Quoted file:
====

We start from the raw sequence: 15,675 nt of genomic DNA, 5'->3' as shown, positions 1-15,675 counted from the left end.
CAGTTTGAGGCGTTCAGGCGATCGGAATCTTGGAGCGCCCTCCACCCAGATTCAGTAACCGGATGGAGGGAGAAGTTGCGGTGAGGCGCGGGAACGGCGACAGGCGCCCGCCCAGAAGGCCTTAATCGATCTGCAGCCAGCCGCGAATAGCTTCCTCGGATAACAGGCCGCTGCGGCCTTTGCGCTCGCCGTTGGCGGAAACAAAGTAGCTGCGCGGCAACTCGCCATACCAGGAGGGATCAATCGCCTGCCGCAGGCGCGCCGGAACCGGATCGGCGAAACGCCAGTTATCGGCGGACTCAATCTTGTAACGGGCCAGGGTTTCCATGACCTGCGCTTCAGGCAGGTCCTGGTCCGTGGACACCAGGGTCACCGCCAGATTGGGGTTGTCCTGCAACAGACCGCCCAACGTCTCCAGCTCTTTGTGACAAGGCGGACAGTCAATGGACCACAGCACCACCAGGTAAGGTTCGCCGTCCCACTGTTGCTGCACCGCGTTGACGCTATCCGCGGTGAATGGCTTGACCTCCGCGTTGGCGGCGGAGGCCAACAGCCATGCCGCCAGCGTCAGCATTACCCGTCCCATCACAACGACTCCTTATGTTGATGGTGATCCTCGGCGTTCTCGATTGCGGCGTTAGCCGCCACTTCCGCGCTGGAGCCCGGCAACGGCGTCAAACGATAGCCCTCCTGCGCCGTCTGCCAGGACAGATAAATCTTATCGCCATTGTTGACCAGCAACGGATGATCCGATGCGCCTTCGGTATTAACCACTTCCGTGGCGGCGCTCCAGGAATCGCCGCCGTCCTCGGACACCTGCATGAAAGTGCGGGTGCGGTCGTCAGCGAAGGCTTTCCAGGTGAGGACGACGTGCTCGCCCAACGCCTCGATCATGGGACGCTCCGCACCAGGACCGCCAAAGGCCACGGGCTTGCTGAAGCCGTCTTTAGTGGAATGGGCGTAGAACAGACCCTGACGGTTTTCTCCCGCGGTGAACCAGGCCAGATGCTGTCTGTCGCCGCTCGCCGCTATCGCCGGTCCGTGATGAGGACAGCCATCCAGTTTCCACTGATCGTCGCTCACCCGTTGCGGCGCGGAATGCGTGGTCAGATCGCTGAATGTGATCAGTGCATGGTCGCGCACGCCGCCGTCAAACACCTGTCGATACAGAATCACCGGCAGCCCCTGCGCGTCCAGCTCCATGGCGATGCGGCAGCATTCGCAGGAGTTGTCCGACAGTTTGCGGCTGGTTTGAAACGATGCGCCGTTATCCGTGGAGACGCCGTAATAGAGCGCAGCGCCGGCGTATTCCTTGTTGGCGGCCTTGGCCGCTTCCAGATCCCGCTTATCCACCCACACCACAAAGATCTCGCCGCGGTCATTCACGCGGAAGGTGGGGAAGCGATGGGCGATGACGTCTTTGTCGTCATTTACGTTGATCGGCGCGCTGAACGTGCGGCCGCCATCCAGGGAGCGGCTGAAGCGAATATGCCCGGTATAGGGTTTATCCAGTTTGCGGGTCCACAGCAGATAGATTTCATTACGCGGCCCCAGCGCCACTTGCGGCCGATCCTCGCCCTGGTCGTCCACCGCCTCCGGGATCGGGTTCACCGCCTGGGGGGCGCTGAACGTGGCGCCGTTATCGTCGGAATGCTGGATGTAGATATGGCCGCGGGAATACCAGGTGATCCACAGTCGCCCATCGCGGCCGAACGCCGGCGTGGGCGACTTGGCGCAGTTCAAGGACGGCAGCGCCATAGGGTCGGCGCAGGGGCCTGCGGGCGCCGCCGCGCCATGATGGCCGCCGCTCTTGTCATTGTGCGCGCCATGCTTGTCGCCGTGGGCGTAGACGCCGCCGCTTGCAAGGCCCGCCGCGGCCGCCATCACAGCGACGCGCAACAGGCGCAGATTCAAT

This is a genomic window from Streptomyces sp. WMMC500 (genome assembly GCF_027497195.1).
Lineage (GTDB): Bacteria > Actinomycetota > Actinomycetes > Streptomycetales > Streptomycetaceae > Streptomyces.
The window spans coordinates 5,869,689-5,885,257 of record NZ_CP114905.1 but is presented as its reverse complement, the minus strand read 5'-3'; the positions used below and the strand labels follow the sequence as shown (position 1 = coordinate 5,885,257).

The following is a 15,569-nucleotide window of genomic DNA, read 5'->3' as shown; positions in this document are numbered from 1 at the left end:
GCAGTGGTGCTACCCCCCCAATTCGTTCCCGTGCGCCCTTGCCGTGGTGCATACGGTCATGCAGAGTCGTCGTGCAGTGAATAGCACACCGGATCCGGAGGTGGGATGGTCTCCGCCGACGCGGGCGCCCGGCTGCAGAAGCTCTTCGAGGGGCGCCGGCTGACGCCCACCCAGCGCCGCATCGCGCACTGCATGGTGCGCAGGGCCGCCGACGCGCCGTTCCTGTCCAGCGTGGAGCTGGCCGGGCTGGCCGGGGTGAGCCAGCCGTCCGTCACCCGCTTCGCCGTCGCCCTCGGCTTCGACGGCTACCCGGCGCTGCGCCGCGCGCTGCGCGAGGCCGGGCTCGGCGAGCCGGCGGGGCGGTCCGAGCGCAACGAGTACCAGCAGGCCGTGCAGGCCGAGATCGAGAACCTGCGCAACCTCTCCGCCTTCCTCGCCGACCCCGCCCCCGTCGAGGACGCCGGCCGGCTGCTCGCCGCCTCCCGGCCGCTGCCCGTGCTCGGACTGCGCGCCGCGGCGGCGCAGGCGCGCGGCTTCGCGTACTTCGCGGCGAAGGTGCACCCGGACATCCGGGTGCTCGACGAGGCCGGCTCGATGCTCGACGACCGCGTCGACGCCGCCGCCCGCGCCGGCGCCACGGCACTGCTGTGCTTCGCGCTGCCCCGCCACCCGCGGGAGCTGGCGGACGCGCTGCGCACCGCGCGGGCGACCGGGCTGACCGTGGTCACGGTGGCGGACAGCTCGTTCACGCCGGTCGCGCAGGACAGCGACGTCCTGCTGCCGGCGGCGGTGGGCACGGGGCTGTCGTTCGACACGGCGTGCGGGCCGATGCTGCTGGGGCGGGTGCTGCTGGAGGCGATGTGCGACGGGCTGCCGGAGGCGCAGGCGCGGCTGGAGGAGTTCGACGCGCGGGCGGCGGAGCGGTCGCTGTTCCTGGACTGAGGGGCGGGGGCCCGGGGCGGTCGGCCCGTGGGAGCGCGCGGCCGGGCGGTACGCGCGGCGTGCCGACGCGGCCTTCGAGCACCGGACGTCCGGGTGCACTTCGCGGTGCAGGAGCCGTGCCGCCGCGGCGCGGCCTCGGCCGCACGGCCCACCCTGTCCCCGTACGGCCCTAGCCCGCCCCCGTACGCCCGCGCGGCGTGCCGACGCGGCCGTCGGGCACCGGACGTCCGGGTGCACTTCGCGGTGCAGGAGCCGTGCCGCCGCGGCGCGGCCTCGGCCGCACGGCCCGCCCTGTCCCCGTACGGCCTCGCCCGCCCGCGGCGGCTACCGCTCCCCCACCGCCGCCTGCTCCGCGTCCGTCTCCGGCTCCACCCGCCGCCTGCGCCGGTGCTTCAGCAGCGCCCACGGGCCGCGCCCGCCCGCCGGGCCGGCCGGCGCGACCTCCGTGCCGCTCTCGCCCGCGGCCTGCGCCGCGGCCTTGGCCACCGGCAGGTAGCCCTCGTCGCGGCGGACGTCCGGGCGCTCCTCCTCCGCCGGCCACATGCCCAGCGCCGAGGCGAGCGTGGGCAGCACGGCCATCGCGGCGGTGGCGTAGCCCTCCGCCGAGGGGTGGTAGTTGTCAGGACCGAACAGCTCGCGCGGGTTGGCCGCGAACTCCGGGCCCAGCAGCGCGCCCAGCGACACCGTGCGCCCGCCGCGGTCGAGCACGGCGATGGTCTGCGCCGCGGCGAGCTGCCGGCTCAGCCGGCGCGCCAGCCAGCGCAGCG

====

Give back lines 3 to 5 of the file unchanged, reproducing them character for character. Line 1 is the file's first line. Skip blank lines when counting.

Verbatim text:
This is a genomic window from Streptomyces sp. WMMC500 (genome assembly GCF_027497195.1).
Lineage (GTDB): Bacteria > Actinomycetota > Actinomycetes > Streptomycetales > Streptomycetaceae > Streptomyces.
The window spans coordinates 5,869,689-5,885,257 of record NZ_CP114905.1 but is presented as its reverse complement, the minus strand read 5'-3'; the positions used below and the strand labels follow the sequence as shown (position 1 = coordinate 5,885,257).